Physical activity is cognitive candy

All of the evidence points in one direction: Physical activity is cognitive candy. Civilization, while giving us such seemingly forward advances as modern medicine and spatulas, also has had a nasty side effect. It gives us more opportunities to sit on our butts. Whether learning or working, we gradually quit exercising the way our ancestors did. Recall that our evolutionary ancestors were used to walking up to 12 miles per day. This means that our brains were supported
for most of our evolutionary history by Olympic-caliber bodies. We were not sitting in a classroom for eight hours at a stretch. We were not sitting in a cubicle for eight hours at a stretch. If we sat around the Serengeti for eight hours—heck, for eight minutes—we were usually somebody’s lunch. We haven’t had millions of years to adapt to our sedentary lifestyle. That lifestyle has hurt both our physical and mental health. There is no question we are living in an epidemic of fatness, a point I will not belabor here. The benefits of exercise seem nearly endless because its impact is systemwide, affecting most physiological systems. Exercise makes your muscles and bones stronger, improving your strength and balance. It helps regulate your appetite, reduces your risk for more than a dozen types of cancer, improves the immune system, changes your blood lipid profile, and buffers against the toxic effects of stress. By enriching your cardiovascular system, exercise decreases your risk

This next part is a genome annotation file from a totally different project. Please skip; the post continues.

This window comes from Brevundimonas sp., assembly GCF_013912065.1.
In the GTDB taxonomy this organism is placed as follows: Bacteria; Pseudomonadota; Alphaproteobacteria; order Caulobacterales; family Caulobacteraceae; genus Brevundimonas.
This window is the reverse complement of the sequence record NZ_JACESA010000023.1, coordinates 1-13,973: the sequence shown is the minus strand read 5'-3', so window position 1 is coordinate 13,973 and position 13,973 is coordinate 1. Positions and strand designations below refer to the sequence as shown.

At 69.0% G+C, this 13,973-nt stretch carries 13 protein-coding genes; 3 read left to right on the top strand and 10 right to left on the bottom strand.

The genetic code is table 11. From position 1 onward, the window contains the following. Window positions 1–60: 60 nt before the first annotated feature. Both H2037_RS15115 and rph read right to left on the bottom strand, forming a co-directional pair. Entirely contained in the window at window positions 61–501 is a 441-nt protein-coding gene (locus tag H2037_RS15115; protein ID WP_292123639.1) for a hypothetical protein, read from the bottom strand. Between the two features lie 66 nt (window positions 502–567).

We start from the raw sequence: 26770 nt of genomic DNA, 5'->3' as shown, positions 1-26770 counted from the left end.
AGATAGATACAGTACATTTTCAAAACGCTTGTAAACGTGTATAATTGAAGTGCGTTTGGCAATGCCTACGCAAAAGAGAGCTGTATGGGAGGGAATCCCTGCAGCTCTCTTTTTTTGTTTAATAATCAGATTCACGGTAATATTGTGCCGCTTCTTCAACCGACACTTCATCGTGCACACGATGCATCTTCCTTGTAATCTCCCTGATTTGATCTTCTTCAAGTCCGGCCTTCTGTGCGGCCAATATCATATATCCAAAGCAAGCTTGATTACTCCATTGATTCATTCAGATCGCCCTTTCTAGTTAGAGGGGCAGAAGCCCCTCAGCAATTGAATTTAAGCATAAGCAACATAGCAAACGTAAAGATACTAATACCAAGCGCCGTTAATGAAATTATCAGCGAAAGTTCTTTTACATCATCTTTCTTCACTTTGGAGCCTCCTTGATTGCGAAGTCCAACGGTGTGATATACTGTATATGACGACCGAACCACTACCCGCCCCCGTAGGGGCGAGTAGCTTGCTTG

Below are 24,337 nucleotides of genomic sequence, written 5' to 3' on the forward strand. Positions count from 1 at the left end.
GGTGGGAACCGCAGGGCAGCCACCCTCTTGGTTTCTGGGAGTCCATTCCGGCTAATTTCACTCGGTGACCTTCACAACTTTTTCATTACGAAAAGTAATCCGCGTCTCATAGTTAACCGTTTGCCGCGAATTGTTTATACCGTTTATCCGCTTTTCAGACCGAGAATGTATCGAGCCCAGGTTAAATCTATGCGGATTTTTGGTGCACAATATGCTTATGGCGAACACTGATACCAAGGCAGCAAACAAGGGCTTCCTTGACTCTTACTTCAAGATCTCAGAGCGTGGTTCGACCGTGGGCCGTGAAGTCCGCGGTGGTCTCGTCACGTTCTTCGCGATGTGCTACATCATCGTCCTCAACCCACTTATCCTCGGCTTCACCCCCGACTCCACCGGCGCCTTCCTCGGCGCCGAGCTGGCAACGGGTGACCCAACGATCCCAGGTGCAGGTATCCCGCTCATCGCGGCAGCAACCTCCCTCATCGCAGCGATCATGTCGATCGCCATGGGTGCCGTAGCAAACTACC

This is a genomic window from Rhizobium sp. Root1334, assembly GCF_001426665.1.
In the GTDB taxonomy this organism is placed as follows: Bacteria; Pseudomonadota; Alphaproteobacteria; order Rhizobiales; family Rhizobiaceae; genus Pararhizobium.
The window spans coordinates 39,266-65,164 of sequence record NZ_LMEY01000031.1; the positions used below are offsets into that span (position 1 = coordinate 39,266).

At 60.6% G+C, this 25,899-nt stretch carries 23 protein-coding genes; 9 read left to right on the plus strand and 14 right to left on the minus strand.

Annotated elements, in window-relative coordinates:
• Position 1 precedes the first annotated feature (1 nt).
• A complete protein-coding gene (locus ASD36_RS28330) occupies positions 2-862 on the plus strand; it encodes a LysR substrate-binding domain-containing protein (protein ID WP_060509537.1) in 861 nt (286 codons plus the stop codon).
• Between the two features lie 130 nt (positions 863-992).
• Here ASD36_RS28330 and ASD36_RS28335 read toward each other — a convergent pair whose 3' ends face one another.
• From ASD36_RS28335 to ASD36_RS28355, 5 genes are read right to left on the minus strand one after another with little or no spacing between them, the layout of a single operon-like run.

for heart disease, stroke, and diabetes. When combined with the intellectual benefits exercise appears to offer, we have in our hands as close to a magic bullet for improving human health as exists in modern medicine. So I am convinced that integrating exercise into those eight hours at work or school will only make us normal.

All we have to do is move.

Want to learn more about Brain Rules and exercise? Watch the exercise video or listen to the digital audiobook on Libro.fm.

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